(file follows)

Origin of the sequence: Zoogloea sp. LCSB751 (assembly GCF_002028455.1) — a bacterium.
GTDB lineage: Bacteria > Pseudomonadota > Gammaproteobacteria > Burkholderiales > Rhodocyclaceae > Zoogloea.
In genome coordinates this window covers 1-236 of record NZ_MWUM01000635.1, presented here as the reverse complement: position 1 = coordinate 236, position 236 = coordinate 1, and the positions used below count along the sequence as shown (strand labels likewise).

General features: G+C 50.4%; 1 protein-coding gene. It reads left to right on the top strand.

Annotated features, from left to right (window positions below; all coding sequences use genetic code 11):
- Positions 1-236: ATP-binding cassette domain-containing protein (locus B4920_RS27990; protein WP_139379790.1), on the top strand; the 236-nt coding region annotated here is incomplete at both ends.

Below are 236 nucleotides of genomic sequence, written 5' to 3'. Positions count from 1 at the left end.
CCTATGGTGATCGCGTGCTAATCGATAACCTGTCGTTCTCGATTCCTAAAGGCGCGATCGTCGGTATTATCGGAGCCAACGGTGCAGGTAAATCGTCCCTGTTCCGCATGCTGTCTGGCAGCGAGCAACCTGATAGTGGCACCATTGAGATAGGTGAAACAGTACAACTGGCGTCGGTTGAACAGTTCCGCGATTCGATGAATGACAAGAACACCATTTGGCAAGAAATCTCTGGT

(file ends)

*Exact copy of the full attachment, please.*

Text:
Origin of the sequence: Zoogloea sp. LCSB751 (assembly GCF_002028455.1) — a bacterium.
GTDB lineage: Bacteria > Pseudomonadota > Gammaproteobacteria > Burkholderiales > Rhodocyclaceae > Zoogloea.
In genome coordinates this window covers 1-236 of record NZ_MWUM01000635.1, presented here as the reverse complement: position 1 = coordinate 236, position 236 = coordinate 1, and the positions used below count along the sequence as shown (strand labels likewise).

General features: G+C 50.4%; 1 protein-coding gene. It reads left to right on the top strand.

Annotated features, from left to right (window positions below; all coding sequences use genetic code 11):
- Positions 1-236: ATP-binding cassette domain-containing protein (locus B4920_RS27990; protein WP_139379790.1), on the top strand; the 236-nt coding region annotated here is incomplete at both ends.

Below are 236 nucleotides of genomic sequence, written 5' to 3'. Positions count from 1 at the left end.
CCTATGGTGATCGCGTGCTAATCGATAACCTGTCGTTCTCGATTCCTAAAGGCGCGATCGTCGGTATTATCGGAGCCAACGGTGCAGGTAAATCGTCCCTGTTCCGCATGCTGTCTGGCAGCGAGCAACCTGATAGTGGCACCATTGAGATAGGTGAAACAGTACAACTGGCGTCGGTTGAACAGTTCCGCGATTCGATGAATGACAAGAACACCATTTGGCAAGAAATCTCTGGT